Moreover, some very large costs in the wastewater budget – such as debt payments – are fixed and do not change with increases in the consumer price index.  Yet, rates will be increased with inflation as if they do.


Overstated Capital Improvement Costs

The Cost of Service Study factors into the rate structure the expected cost of wastewater system repairs as capital improvement projects (CIP).  PDF-page 56 of that report indicates the rate increases assume that $115.8 million of CIP will be needed from fiscal year ending (FYE) 2016 through FYE 2020.

An appendix to an April 12, 2016 staff report to the city council shows that the Public Works Department only plans to do $74.2 million of CIP in the same time frame, not $115.8 million.  Again in an October 25, 2016 presentation to the city council, on slide #23, staff reports the same $74.2 million of CIP through FYE 2020.

The rates adopted by the city council assume 56% more spending on capital improvements than staff plans to actually do in that time frame.  Had the rates been set based on a need to spend $74.2 million on CIP instead of $115.8 million, the rates would obviously be quite a bit lower.

To keep this in perspective, the wastewater utility currently brings in around $30 million of revenue per year.  A $41.6 million overstatement of CIP needs is a difference of more than 16 months of the utility’s entire revenues.


Debt Service Coverage

In January of 2016, at the same time the city council adopted the rate increases, the council set some financial policies for the utility enterprises.  One of those policies is that the utilities should have a debt service coverage ratio of 1.25.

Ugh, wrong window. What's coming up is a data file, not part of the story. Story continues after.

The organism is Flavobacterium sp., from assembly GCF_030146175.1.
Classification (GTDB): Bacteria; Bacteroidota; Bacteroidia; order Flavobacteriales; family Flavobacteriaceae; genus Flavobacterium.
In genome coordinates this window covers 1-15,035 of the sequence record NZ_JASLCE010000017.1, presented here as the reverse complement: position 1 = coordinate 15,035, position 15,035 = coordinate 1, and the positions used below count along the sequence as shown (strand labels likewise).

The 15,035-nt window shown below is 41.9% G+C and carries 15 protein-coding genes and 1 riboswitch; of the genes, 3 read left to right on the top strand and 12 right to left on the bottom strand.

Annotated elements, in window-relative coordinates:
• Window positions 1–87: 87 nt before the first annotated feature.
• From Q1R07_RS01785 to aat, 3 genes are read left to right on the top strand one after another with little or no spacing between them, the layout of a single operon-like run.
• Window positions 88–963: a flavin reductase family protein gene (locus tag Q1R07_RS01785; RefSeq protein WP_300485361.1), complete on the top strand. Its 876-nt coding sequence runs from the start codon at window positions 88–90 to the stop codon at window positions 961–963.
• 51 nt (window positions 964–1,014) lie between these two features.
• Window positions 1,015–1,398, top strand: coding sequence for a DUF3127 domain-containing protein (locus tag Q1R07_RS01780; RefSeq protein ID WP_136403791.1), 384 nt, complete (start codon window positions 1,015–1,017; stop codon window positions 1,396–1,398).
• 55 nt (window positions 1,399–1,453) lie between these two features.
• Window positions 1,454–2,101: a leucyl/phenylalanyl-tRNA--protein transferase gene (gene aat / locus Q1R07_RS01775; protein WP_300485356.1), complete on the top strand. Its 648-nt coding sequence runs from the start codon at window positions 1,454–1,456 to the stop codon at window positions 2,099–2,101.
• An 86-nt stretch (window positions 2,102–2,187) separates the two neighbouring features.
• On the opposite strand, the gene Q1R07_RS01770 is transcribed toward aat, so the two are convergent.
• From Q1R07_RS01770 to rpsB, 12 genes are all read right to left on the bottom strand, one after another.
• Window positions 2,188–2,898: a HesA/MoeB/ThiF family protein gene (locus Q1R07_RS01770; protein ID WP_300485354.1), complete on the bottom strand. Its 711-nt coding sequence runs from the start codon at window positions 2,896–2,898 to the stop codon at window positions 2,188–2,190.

What’s a debt service coverage ratio?  Well, it’s the ratio of (revenues minus the cost of operations) to (debt service).

City staff reports that the wastewater utility’s current debt service coverage ratio is less than one, so that means we are taking in less revenue than it costs to run the plant and make our debt payments.  That’s a problem if it continues over a long period of time.  Over a longer horizon, we need a ratio of at least 1.0.

The policy set by the city council requires a 1.25 ratio so as to build up a large savings account.  A savings account is an important feature to have in a healthy utility, so there is an emergency reserve, but our wastewater system is not currently a healthy utility.  To go from a 0.75 ratio to a 1.25 ratio immediately requires very high rate increases.

PDF-pages 61 and 62 of the Cost of Service Study show that the consultant calculated rates with the advance expectation that the council would adopt the 1.25 debt service coverage ratio policy.  Particularly in the first 5 years of the rate plan, this policy requires that rates be dramatically escalated, thus the 35% jump the first year and smaller increases in the following years.

Essentially, for every additional $1.00 of debt service, this policy requires the utility to collect an additional $1.25 of revenue each year.  Over time, the more debt the utility takes on, the more this policy will require the city to charge you greater and greater amounts to keep larger and larger SURPLUSES in their savings account, well beyond what is needed to operate the plant.  They are draining your savings account to fill theirs.  Sadly, the nature of government often means that large reserve accounts tend to get plundered and no longer be available when they’re actually needed.

Nationally-known personal finance advisor Dave Ramsey advises individuals to repair their finances in a series of baby steps.  He advises to get on a cash budget and rid of credit card debt before starting to save for retirement and before creating a college savings fund for the children.